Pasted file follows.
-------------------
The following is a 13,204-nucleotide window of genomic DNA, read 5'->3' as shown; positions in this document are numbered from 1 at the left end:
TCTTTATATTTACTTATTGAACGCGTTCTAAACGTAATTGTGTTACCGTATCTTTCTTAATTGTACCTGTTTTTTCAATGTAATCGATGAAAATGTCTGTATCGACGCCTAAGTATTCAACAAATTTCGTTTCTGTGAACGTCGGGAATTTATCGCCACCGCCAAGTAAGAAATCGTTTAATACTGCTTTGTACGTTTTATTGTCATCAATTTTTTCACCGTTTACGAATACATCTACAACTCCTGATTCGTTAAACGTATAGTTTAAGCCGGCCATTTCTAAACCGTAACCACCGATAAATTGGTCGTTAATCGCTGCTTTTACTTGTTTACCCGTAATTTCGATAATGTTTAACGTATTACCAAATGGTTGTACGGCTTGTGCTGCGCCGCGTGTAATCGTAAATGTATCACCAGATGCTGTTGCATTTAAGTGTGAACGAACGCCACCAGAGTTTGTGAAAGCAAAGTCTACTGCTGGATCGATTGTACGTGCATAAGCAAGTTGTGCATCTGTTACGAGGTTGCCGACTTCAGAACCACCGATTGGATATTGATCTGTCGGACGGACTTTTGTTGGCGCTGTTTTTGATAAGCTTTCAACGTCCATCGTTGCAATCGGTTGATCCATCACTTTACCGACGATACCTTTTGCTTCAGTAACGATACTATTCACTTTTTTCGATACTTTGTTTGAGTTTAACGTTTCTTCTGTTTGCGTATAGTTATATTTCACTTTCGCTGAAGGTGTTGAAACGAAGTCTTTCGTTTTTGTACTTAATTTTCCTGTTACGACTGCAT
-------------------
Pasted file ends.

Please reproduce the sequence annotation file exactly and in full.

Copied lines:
The following is a 13,204-nucleotide window of genomic DNA, read 5'->3' as shown; positions in this document are numbered from 1 at the left end:
TCTTTATATTTACTTATTGAACGCGTTCTAAACGTAATTGTGTTACCGTATCTTTCTTAATTGTACCTGTTTTTTCAATGTAATCGATGAAAATGTCTGTATCGACGCCTAAGTATTCAACAAATTTCGTTTCTGTGAACGTCGGGAATTTATCGCCACCGCCAAGTAAGAAATCGTTTAATACTGCTTTGTACGTTTTATTGTCATCAATTTTTTCACCGTTTACGAATACATCTACAACTCCTGATTCGTTAAACGTATAGTTTAAGCCGGCCATTTCTAAACCGTAACCACCGATAAATTGGTCGTTAATCGCTGCTTTTACTTGTTTACCCGTAATTTCGATAATGTTTAACGTATTACCAAATGGTTGTACGGCTTGTGCTGCGCCGCGTGTAATCGTAAATGTATCACCAGATGCTGTTGCATTTAAGTGTGAACGAACGCCACCAGAGTTTGTGAAAGCAAAGTCTACTGCTGGATCGATTGTACGTGCATAAGCAAGTTGTGCATCTGTTACGAGGTTGCCGACTTCAGAACCACCGATTGGATATTGATCTGTCGGACGGACTTTTGTTGGCGCTGTTTTTGATAAGCTTTCAACGTCCATCGTTGCAATCGGTTGATCCATCACTTTACCGACGATACCTTTTGCTTCAGTAACGATACTATTCACTTTTTTCGATACTTTGTTTGAGTTTAACGTTTCTTCTGTTTGCGTATAGTTATATTTCACTTTCGCTGAAGGTGTTGAAACGAAGTCTTTCGTTTTTGTACTTAATTTTCCTGTTACGACTGCAT